I am one of those American who is adamantly uninterested in soccer. However, I have to admit that the process of making soccer balls might be interesting. More specifically it can be interesting when a bunch of researchers mess with how it is done.
It turns out that Pakistan is a big player in soccer ball production, as this graph from the Wall Street Journal shows (How Automation Fell Flat in the World’s Soccer-Ball Capital, Apr 28).
As the figure demonstrates, Chinese have been putting pressure on the Pakistanis in part by machine sewing balls while most Pakistani balls are hand stitched (see here for more on that). You would think that would make Pakistani manufacturers anxious for any process innovation that would let them reduce cost and compete with the Chinese.
In that context, enter a group of economists who have better way to cut the faux leather that makes up the ball. Here is their explanation of the innovation (from the Center for Development Economics and Policy at Columbia).
You would think that the manufacturers handed the improved die would be falling all over themselves to implement this technology. But factory floors are not that straightforward. Incentive issues basically undermined implementation (from the Journal article).
Owners were open to the new dies, seeing in them a chance for less waste and more profit. But workers—who are paid by the piece, and saw no benefit from skimping on Rexine—resisted. For one thing, cutters had to spend time learning the new equipment. Even after training, most cutters had to slow their pace of production, until they were thoroughly accustomed to the new technology. In addition, the new dies required slight modifications in the printing process. That cemented opposition from workers, with many either refusing to use the dies or disparaging them to their bosses.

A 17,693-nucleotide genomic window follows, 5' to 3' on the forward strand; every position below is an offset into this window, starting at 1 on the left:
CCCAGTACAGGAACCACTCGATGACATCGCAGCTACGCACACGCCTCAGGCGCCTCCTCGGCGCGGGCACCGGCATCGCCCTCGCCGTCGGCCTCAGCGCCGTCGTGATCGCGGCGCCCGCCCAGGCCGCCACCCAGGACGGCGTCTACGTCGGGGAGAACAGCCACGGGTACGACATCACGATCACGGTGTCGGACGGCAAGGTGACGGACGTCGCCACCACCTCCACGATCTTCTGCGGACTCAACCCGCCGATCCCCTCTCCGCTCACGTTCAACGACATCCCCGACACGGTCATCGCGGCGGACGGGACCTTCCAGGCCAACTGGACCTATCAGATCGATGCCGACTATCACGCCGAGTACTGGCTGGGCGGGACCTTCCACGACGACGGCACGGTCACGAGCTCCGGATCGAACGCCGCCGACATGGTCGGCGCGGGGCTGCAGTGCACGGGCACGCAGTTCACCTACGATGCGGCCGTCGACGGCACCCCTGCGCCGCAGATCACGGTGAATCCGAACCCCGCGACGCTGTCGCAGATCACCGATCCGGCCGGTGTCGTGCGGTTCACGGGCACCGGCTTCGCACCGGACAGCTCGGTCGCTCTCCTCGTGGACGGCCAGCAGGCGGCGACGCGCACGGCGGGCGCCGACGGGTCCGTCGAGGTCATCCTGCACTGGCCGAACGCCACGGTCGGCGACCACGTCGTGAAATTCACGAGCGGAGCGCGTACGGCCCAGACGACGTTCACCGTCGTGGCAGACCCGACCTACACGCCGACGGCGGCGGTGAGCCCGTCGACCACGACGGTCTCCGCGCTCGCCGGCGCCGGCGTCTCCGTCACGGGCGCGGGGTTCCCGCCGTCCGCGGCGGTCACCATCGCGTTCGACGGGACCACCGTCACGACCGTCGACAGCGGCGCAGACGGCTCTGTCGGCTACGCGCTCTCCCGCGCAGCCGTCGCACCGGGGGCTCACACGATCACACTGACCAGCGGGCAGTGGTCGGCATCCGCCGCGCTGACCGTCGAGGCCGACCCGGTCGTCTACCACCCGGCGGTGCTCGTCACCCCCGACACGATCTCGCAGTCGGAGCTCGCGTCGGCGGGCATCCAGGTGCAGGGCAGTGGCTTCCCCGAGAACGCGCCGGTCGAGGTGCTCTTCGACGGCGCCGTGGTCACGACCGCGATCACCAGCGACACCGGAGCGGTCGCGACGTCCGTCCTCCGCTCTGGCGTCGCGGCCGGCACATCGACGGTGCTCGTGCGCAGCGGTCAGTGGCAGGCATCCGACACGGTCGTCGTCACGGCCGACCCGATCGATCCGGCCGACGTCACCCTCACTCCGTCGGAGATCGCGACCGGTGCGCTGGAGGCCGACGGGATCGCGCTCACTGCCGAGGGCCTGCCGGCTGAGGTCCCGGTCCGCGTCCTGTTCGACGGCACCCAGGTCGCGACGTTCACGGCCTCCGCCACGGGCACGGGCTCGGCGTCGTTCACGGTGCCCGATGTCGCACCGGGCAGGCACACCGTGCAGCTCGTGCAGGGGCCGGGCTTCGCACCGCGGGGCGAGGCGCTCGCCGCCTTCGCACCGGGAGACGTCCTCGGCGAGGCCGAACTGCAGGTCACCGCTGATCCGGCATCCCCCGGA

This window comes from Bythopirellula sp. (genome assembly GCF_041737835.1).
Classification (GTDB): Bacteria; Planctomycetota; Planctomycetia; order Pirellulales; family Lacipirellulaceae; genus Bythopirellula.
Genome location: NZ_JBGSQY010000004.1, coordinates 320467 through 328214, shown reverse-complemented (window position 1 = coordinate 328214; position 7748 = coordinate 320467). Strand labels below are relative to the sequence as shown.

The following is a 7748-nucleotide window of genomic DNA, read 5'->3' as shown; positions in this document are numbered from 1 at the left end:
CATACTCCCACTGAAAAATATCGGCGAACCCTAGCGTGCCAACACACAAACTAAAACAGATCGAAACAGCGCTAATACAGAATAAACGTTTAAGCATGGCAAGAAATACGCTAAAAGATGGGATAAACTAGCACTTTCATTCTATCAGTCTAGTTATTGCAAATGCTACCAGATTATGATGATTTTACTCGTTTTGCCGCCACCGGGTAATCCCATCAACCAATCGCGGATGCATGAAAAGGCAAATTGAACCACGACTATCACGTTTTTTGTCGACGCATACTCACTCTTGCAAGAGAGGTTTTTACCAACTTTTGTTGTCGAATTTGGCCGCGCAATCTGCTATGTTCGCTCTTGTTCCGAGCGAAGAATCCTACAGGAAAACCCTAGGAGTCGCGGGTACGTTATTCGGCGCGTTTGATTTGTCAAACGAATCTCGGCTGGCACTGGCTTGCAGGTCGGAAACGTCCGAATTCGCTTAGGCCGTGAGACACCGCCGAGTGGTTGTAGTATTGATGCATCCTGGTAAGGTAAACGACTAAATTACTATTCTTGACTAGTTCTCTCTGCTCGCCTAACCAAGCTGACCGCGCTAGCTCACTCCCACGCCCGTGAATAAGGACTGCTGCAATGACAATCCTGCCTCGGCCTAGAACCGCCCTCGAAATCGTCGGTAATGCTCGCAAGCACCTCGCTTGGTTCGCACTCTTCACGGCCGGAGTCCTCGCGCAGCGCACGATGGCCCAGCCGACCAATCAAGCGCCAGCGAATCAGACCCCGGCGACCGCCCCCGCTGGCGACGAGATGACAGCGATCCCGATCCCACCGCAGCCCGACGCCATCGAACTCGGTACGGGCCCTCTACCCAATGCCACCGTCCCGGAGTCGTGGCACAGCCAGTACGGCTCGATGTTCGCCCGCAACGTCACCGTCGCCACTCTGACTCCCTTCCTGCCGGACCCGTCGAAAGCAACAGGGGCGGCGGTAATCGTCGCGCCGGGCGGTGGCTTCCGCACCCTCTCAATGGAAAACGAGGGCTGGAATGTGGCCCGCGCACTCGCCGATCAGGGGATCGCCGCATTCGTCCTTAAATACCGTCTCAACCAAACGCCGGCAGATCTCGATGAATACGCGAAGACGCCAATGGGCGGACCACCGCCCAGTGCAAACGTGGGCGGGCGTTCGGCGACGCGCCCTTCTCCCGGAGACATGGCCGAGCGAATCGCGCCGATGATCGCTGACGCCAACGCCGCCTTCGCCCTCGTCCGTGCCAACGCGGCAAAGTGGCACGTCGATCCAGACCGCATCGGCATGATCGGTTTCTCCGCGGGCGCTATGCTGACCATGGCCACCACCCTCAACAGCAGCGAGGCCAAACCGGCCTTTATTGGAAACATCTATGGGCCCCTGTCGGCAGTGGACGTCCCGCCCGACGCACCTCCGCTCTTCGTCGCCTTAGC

In some cases, that resistance wilted only after workers were offered a bonus—a month’s wage—to become adept at the new technology. …
After more than a year, only five of the 35 manufacturers that were given the dies had adopted them. That was because employers’ enthusiasm for cost-savings ran into workers’ suspicions about how the technology, at least initially, might hobble their productivity. In short, the researchers learned, proven efficiency measures aren’t always a sure thing for manufacturers, particularly if owners’ and workers’ short-term incentives don’t line up.
This is a fascinating example of implementing a process improvement. It should be straightforward to do since it impacts only one part of the process so it is remarkable that most firms did not aggressively pursue it. It also seems that the factory owners were shortsighted; the Center for Development Economics and Policy’s website claims that the bonuses need to get the operators to play ball were small relative the savings from the new technology. Offering some earnings guarantee for the workers while they learned the technique seems like a no brainer.